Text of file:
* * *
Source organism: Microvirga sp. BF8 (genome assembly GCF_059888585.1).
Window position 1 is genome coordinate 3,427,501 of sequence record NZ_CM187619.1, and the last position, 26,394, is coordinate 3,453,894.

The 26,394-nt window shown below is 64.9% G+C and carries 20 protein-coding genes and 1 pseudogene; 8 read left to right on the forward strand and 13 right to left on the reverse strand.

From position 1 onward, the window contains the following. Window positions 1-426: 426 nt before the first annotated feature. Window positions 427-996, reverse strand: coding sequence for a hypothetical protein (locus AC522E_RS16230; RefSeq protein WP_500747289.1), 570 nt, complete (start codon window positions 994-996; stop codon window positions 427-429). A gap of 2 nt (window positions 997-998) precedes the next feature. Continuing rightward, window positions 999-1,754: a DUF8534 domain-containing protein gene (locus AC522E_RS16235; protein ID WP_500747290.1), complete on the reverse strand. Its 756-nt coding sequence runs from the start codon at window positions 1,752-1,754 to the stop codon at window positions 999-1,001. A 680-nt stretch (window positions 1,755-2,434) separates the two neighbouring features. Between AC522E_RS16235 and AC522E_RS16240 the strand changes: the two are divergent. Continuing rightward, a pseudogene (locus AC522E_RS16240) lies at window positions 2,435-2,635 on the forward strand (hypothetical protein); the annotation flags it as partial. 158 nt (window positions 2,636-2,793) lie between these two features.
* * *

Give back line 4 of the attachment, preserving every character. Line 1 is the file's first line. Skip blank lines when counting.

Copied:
From position 1 onward, the window contains the following. Window positions 1-426: 426 nt before the first annotated feature. Window positions 427-996, reverse strand: coding sequence for a hypothetical protein (locus AC522E_RS16230; RefSeq protein WP_500747289.1), 570 nt, complete (start codon window positions 994-996; stop codon window positions 427-429). A gap of 2 nt (window positions 997-998) precedes the next feature. Continuing rightward, window positions 999-1,754: a DUF8534 domain-containing protein gene (locus AC522E_RS16235; protein ID WP_500747290.1), complete on the reverse strand. Its 756-nt coding sequence runs from the start codon at window positions 1,752-1,754 to the stop codon at window positions 999-1,001. A 680-nt stretch (window positions 1,755-2,434) separates the two neighbouring features. Between AC522E_RS16235 and AC522E_RS16240 the strand changes: the two are divergent. Continuing rightward, a pseudogene (locus AC522E_RS16240) lies at window positions 2,435-2,635 on the forward strand (hypothetical protein); the annotation flags it as partial. 158 nt (window positions 2,636-2,793) lie between these two features.